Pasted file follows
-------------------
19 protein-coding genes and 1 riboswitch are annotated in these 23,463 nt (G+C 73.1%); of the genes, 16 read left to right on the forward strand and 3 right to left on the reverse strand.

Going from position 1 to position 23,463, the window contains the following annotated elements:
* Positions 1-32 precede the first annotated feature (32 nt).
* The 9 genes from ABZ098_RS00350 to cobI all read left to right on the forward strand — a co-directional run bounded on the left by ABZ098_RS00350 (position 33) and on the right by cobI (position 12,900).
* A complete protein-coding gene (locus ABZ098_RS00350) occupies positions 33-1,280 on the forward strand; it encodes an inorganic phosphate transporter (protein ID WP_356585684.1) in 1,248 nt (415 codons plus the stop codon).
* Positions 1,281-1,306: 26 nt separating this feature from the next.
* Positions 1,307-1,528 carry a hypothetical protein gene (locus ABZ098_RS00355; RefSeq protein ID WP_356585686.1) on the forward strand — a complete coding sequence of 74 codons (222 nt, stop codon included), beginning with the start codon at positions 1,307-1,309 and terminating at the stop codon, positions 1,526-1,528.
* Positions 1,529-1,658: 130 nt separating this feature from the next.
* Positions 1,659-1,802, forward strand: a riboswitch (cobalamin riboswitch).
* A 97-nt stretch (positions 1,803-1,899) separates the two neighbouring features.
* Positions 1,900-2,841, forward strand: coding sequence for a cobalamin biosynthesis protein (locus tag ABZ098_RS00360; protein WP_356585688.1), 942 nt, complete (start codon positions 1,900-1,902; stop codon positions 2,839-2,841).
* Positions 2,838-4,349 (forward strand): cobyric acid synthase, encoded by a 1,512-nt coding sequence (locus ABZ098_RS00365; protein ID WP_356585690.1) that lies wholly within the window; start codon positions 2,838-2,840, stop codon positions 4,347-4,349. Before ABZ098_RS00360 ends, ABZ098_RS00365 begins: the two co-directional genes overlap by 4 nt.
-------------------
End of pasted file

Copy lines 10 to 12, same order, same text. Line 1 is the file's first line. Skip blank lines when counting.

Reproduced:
* A 97-nt stretch (positions 1,803-1,899) separates the two neighbouring features.
* Positions 1,900-2,841, forward strand: coding sequence for a cobalamin biosynthesis protein (locus tag ABZ098_RS00360; protein WP_356585688.1), 942 nt, complete (start codon positions 1,900-1,902; stop codon positions 2,839-2,841).
* Positions 2,838-4,349 (forward strand): cobyric acid synthase, encoded by a 1,512-nt coding sequence (locus ABZ098_RS00365; protein ID WP_356585690.1) that lies wholly within the window; start codon positions 2,838-2,840, stop codon positions 4,347-4,349. Before ABZ098_RS00360 ends, ABZ098_RS00365 begins: the two co-directional genes overlap by 4 nt.